From Chicago Sun Times 9/6/03
- Records for 67,000 Illinois teachers (about half the State's teachers) were reviewed and 8% (5,243) failed at least one State competency exam since 1988 that an 8th or 9th grader should be able to pass. The test is multiple choice, and the Sun Times gave it to 10 high school students, who needed 23 minutes or less to finish the 21 question Basic Skills test. Most noted the grammar section covered materials they had learned in the sixth to eighth grades.
- While most teachers eventually went on to pass the test, until then they continued to teach. The paper cites school districts that employed teachers who had failed almost all of the tests they had taken:
21 of 21
15 of 16
24 of 25 - this teacher taught LD students
18 of 19 - this one taught remedial reading
One teacher who had been teaching for 9 years failed the basic grammar test 13 of 13 times between 1998 and 2001 alone.
- Students in the lowest scoring schools, with the highest percentage of minority and poor students, are five times more likely to be taught by teachers who failed these tests. Students across all Chicago public schools are 3.5 times more likely than students in suburban schools to have such teachers. More than 85% (63) of the State's top flunking teachers (74) were teaching in Chicago. Chicago has the fifth highest flunking teacher rate in the state (19%, compared to the State average of 7.8%). Of Chicago public schools, 92 schools had teacher flunk rates of about one in four, and in one predominantly Hispanic school, the teacher flunk rate was 1 in 2.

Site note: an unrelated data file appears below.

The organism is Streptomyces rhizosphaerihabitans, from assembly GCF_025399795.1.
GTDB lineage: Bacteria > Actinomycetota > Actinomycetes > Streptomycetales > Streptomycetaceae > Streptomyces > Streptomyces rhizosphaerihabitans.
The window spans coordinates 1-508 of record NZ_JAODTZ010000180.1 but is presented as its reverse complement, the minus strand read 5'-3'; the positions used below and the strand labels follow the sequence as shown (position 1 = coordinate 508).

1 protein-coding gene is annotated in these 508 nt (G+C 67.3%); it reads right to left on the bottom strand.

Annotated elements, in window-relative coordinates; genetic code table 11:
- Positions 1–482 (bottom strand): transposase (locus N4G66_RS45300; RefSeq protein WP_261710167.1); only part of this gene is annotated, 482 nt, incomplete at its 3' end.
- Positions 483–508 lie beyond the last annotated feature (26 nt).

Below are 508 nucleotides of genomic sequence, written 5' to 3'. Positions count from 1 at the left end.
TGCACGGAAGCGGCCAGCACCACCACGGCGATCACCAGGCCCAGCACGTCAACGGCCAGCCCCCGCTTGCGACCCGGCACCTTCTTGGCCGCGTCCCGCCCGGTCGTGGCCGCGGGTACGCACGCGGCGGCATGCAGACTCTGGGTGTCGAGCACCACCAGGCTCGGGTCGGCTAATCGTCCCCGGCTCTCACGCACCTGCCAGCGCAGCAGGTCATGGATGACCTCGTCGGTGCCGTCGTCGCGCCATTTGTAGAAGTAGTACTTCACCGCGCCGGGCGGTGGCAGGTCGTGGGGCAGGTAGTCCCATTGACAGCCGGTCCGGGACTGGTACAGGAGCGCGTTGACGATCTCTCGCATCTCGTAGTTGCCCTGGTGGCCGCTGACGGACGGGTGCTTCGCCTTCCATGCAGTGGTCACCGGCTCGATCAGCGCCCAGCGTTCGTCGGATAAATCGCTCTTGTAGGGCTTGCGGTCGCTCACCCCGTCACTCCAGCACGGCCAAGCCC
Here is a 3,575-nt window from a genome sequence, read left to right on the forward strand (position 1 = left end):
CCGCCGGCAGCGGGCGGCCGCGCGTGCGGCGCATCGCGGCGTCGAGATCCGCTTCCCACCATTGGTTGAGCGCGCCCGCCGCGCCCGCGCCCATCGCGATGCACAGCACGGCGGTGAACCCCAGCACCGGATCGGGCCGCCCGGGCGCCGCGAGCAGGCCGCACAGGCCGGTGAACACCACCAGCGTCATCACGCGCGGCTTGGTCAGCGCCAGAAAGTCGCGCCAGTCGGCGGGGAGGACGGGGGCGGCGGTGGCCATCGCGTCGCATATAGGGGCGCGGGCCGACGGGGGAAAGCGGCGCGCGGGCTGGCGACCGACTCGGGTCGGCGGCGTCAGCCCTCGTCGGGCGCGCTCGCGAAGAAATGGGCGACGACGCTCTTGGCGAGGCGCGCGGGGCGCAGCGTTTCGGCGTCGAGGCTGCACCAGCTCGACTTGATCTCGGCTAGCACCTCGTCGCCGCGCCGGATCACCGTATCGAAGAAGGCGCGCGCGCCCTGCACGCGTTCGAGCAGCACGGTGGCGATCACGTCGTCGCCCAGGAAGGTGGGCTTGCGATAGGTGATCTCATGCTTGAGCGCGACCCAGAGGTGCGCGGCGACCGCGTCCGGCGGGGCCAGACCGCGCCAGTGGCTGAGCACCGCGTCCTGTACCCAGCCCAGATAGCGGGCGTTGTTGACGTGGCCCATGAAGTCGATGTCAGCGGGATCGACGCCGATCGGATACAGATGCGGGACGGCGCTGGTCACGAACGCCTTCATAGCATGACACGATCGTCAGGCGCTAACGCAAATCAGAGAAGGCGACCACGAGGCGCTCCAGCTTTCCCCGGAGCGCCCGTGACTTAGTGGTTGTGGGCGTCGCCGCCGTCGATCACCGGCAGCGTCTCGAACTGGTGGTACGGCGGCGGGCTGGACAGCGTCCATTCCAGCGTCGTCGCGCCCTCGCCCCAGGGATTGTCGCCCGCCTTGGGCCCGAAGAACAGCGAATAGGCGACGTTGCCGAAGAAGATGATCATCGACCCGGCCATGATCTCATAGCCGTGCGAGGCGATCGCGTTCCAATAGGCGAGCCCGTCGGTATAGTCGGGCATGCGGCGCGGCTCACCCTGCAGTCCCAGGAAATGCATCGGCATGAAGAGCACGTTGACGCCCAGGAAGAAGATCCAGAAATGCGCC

- They cite a 1996 Tennessee study where students taught math by the least effective teachers were 50 percentile points behind the students taught by the most effective teachers after three years.
- From 1999 to 2001 9% of the basic grammar, 8% of the writing, 8% of math, and 3.4% of reading tests taken by State teachers were failed.
- The test was scheduled to rise from high school to sophomore year of college level last year, but I haven't seen any new analyses.